The Right to Food Campaign said on Thursday that it was “extremely disappointed” with the recommendations of the National Advisory Council (NAC) on the proposed Food Security Bill and that it would continue its struggle for a Comprehensive Food Security Act.

Urging the NAC to “reconsider” its decisions, the Campaign said that the main objective of the proposals seems to be to minimise the budgetary and foodgrains burden of the [proposed] Bill rather than ensure food security for all citizens. “We reject the minimalist framework that has failed to address the situation of hunger and malnutrition in the country.”

The NAC, in its meeting last month, had proposed a legal entitlement to subsidised foodgrains for at least 75 per cent of the population, translating into 90 per cent of the rural and 50 per cent of the urban populations in two categories of households, namely ‘priority' and ‘general'.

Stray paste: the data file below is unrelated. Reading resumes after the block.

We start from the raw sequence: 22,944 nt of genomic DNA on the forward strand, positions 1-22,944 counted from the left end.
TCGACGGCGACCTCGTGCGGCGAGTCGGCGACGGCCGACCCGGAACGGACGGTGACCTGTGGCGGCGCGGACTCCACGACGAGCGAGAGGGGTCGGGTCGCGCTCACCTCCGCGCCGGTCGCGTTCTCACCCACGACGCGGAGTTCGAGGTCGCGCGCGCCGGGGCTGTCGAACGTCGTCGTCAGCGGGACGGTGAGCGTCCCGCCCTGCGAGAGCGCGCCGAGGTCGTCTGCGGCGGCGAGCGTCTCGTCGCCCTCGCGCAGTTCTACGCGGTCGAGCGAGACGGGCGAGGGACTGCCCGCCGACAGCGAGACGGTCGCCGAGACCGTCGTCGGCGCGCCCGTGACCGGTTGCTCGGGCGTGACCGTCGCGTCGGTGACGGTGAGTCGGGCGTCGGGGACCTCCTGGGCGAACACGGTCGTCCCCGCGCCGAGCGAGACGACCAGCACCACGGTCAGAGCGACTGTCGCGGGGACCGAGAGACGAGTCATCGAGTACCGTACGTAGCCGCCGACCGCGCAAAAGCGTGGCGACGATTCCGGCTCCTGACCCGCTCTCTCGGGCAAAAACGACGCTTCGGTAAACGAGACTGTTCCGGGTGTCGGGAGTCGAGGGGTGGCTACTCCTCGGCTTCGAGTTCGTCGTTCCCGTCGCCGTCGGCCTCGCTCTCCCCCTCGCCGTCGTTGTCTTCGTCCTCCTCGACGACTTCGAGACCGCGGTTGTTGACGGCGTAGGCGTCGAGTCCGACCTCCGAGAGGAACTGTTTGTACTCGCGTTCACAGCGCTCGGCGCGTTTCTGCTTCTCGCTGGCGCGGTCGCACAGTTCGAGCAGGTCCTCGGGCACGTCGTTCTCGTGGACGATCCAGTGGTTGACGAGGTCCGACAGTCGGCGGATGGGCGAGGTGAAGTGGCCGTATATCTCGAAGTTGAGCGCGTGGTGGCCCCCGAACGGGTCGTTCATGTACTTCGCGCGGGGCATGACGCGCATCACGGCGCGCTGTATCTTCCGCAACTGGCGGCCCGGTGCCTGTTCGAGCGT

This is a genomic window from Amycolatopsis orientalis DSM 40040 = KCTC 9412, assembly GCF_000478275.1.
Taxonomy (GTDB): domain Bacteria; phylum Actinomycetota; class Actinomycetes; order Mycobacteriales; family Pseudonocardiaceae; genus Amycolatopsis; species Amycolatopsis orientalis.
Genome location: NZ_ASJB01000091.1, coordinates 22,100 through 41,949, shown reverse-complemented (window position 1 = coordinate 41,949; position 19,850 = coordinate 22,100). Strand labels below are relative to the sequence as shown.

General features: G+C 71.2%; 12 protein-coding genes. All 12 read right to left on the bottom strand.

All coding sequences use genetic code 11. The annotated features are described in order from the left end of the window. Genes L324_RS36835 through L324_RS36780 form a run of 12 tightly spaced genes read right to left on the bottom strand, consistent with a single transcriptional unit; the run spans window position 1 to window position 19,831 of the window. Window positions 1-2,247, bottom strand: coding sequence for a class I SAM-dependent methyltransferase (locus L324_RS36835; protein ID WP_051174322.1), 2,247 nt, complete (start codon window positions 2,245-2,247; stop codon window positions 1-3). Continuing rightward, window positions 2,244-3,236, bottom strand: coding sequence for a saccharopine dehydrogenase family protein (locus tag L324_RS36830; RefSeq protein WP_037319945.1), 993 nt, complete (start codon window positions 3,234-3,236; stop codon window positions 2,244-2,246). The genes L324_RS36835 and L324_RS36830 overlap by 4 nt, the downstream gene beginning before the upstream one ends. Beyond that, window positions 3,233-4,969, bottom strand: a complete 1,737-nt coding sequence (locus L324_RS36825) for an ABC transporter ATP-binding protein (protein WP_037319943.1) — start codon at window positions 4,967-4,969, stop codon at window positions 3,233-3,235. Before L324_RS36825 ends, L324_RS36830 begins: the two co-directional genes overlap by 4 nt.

“The recommendations only deal with a cereal-based targeted Public Distribution System, which is a far cry from the comprehensive approach required to truly ensure food security for all. Arguments suggesting lack of resources cannot be accepted, when on the other hand, the same government provides tax exemptions and rebates of over Rs. 5 lakh crores (in 2009-2010) majorly to the corporate sector,” the Campaign members have said in a letter written to NAC chairperson Sonia Gandhi and the members.

“By not announcing universal entitlements as ordered by the Supreme Court for various schemes the NAC has shown little commitment for those who suffer most from chronic hunger such as children, pregnant women, old persons, disabled, homeless and others,” they said.

It has completely moved away from the idea of universalisation. The current proposals only offer some window-dressing to the present TPDS. On the constraints on the availability of foodgrains, the Campaign maintained that the quantum of foodgrains required for universal PDS could be made possible with a comprehensive Food Security Bill that took into consideration issues related to production, procurement and distribution together.

It demanded a comprehensive Food Security Act that has an overarching obligation to protect everyone from hunger and malnutrition, and is universal and accountable.